Josenhans Fly Fishing ~ October Specks

5 11 2011

Friday, October 7 – Paul Anderson, his son Matt, along with Paul’s brother Mike joined me for a day chasing rock, blues and specks. At daybreak we had rock to 26″ on poppers,  hard-fighting blues to three-pounds mid-day and ended with a speck apiece ranging from 18″ – 20″ for three Tangier ‘Slams.’ It doesn’t get any better than this!

Paul, Mike and Matt with some Tangier variety

Saturday, October 8 – Chris Cianci, Chuck Prahl and Don Cochran took a break from their home waters on the Choptank River to put Tangier Sound to the test. We began the day with some topwater rockfish action, with many more blow-ups than hook-ups. Sometimes rockfish aren’t very good at eating poppers. The excitement of the strike though is well worth the effort. The surface action was interrupted when Don switched to a 4″ shad and began to hook speck-after-speck. It didn’t take long for the other guys to take the hint and soon all had boated a nice speck or three to 21.” Final tally on the specks was eight. I think we could have done much better were it not for the super pretty day, light winds and an abundance of Saturday boat traffic. A guide’s gotta have some excuse..

Don Cochran had the hot hand on specks

Monday, October 10 – Ed Roach, Doug D. and David Blorstadt enjoyed great daybreak topwater action on stripers up to six-pounds. The shallow-water rockfish really put on a show, smacking the Storm and Stillwater poppers all over the sound. The action died once the sun came up so we turned our attention to blues. While the size of the blues has diminished, there was just enough action to keep the guys entertained. After the blues quieted down, we went speck-hunting. While playing hard-to-get, we did land a few nice specks, with Doug’s 22″ beauty the prize of the day. We picked at school stripers for the remainder of the day while enjoying good weather and conversation.  Three nicer guys you could not fish with.

Dave Blorstadt had some early topwater success

Tuesday, October 11 – Jack McKenna had a day to remember with speckled trout. Overcast skies, calm winds, clear water and plenty of spotted fishes! To top it all off, Jack is a fly fisherman, and an eight-weight was his weapon of choice. Specks jumped all-over Jack’s pink Cactus Striper as he boated 22 trout to four-pounds! To date, a 2011 high for my boat. Great job Jack, and be sure to tell your son in Florida that speckled trout fishing is alive and well here in Maryland..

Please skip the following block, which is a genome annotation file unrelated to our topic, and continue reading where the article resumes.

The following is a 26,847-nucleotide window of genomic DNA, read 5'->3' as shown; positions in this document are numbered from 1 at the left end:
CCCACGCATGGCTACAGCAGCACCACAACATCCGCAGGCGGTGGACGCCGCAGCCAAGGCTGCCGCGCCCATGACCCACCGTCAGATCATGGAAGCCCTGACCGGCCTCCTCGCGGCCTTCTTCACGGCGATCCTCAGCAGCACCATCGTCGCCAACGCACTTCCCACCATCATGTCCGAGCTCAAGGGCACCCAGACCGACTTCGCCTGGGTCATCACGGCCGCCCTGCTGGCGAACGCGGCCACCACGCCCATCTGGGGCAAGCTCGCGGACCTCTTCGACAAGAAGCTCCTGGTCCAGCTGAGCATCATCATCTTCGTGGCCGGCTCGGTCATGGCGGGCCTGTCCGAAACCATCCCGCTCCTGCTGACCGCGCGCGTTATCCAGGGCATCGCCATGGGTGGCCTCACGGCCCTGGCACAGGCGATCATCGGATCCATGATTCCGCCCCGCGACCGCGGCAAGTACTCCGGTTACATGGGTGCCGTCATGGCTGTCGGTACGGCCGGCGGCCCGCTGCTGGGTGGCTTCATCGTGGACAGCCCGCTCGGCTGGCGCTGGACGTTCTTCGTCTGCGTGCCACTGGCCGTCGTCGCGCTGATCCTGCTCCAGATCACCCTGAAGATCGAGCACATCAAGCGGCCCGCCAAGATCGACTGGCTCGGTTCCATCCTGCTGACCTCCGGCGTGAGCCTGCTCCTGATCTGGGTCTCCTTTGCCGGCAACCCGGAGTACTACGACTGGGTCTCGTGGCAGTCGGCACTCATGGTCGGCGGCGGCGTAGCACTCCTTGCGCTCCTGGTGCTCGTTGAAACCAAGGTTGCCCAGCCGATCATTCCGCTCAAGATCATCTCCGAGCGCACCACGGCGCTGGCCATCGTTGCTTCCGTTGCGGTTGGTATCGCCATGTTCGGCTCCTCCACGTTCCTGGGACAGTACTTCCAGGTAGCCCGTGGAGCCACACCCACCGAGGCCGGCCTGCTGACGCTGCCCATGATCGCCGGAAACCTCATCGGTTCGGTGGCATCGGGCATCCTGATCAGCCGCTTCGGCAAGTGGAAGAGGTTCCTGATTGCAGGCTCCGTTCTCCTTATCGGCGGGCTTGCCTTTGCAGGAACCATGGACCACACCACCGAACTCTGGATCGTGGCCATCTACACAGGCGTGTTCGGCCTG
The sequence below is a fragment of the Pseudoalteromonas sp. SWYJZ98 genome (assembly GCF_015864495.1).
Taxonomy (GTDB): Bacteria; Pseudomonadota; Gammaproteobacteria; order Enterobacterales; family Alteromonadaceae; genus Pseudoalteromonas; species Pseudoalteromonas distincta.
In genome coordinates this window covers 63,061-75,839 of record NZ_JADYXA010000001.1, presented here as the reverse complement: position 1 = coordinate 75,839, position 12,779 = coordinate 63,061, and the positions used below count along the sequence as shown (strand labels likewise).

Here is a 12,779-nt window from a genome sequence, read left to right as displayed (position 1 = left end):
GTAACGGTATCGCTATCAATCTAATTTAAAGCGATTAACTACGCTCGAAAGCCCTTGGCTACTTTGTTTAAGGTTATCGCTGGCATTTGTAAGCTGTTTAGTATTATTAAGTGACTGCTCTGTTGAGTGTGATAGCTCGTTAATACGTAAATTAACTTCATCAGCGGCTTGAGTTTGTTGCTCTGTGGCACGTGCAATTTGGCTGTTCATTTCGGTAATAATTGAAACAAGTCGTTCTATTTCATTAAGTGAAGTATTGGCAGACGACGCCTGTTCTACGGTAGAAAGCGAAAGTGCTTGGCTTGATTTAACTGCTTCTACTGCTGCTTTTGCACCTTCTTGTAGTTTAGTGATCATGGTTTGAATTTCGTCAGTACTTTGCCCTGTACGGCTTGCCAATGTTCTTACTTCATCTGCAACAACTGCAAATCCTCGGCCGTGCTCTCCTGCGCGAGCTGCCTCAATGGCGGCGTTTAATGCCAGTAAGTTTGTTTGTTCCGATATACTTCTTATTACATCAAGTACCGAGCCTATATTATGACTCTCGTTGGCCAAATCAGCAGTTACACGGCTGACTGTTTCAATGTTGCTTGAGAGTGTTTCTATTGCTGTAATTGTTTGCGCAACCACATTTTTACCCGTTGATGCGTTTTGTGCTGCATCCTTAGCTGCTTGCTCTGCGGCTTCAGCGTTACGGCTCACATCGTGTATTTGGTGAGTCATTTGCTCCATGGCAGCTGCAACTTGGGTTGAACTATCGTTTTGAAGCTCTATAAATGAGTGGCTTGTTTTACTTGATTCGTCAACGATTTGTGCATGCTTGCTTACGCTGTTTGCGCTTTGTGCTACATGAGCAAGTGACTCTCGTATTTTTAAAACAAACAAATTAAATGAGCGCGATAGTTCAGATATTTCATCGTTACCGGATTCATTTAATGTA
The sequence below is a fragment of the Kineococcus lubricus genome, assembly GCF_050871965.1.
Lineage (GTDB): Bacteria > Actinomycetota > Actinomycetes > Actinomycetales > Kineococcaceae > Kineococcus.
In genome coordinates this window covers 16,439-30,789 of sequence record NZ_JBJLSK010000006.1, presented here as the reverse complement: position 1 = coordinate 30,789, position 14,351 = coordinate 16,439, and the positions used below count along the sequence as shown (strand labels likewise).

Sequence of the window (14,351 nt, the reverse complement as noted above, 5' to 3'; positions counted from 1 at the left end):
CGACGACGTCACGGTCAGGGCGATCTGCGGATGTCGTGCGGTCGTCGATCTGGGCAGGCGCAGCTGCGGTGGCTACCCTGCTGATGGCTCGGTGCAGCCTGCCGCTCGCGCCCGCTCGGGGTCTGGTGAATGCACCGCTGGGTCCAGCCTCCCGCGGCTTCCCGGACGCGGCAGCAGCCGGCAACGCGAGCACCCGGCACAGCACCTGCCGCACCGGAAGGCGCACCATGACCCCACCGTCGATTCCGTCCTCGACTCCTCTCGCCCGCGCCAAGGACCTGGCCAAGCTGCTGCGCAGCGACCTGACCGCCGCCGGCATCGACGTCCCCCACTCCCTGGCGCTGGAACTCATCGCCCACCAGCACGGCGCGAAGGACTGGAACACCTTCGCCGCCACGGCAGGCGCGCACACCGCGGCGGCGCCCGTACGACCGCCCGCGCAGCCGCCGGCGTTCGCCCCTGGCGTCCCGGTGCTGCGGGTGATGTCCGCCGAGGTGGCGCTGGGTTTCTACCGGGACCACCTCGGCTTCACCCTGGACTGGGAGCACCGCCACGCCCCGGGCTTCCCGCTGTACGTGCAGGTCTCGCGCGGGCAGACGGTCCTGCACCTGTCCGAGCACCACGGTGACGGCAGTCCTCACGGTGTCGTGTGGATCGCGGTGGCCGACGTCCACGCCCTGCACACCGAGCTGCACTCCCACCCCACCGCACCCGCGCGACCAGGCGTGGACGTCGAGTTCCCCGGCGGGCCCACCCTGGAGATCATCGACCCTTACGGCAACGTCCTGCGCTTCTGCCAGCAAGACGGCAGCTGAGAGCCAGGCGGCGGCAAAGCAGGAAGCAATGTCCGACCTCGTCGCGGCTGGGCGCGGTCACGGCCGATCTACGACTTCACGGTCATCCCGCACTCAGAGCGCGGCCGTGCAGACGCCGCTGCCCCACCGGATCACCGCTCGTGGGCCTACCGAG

Jack McKenna with one of many specks on the fly

 

 

Another fat speck

 

The pink Cactus Striper was a speck favorite

 





Josenhans Fly Fishing ~ Rock, Blues & Specks Like the Old Days!

16 10 2011

Rock have been giving my clients a super top-water show during the early morning hours casting Storm Chug Bug and Stillwater Smack-it! poppers. Bluefish in the two to four pound range seem to be everywhere, and they will chase the same poppers – even with the sun high in the sky. But the fish that has everyone buzzing is speckled trout. We have had some fantastic speck fishing this fall, much like days of old. While most of the specks are running 16″ to 21″ there have been quite a few in the four-pound range, with one tugging the Boga all the way to the eight-pound mark! That big fish was fooled by a Stillwater Smack-it! Jr. popper. Some highlights!

Monday, September 19 – Don Harrison and Drew Clemens had some fun with rock on poppers early casting the skinny water near Tangier Island. A cold front during the weekend had dropped the water temperature at my bluefish honey hole from 80 to 68 degrees. Not good. However, after moving to the bay proper west of Tangier we found warmer water and school after school of hungry two to three-pound blues. Don and Drew had their hands full – and kept the captain busy – for the remainder of the trip.

Wil Goetz with a 29-inch skinny water striper